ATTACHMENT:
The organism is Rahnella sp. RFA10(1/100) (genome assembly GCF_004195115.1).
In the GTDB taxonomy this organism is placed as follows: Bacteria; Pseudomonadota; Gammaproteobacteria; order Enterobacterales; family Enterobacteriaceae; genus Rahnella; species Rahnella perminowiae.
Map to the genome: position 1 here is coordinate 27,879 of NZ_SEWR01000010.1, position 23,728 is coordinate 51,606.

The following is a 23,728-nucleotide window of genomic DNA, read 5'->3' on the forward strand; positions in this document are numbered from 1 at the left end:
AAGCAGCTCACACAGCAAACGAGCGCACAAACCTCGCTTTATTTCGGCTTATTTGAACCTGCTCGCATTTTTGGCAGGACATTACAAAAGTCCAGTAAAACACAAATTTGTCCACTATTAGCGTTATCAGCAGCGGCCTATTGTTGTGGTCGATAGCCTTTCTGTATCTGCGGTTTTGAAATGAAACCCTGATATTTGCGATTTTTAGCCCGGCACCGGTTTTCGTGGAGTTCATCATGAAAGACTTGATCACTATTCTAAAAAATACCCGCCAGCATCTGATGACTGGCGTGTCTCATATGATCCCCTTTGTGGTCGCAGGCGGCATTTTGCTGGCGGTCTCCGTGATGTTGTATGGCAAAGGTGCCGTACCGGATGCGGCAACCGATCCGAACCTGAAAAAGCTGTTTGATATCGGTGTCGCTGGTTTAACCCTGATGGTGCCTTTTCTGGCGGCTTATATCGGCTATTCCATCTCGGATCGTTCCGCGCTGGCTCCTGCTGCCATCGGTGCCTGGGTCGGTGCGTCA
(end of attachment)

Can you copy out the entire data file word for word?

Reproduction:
The organism is Rahnella sp. RFA10(1/100) (genome assembly GCF_004195115.1).
In the GTDB taxonomy this organism is placed as follows: Bacteria; Pseudomonadota; Gammaproteobacteria; order Enterobacterales; family Enterobacteriaceae; genus Rahnella; species Rahnella perminowiae.
Map to the genome: position 1 here is coordinate 27,879 of NZ_SEWR01000010.1, position 23,728 is coordinate 51,606.

The following is a 23,728-nucleotide window of genomic DNA, read 5'->3' on the forward strand; positions in this document are numbered from 1 at the left end:
AAGCAGCTCACACAGCAAACGAGCGCACAAACCTCGCTTTATTTCGGCTTATTTGAACCTGCTCGCATTTTTGGCAGGACATTACAAAAGTCCAGTAAAACACAAATTTGTCCACTATTAGCGTTATCAGCAGCGGCCTATTGTTGTGGTCGATAGCCTTTCTGTATCTGCGGTTTTGAAATGAAACCCTGATATTTGCGATTTTTAGCCCGGCACCGGTTTTCGTGGAGTTCATCATGAAAGACTTGATCACTATTCTAAAAAATACCCGCCAGCATCTGATGACTGGCGTGTCTCATATGATCCCCTTTGTGGTCGCAGGCGGCATTTTGCTGGCGGTCTCCGTGATGTTGTATGGCAAAGGTGCCGTACCGGATGCGGCAACCGATCCGAACCTGAAAAAGCTGTTTGATATCGGTGTCGCTGGTTTAACCCTGATGGTGCCTTTTCTGGCGGCTTATATCGGCTATTCCATCTCGGATCGTTCCGCGCTGGCTCCTGCTGCCATCGGTGCCTGGGTCGGTGCGTCA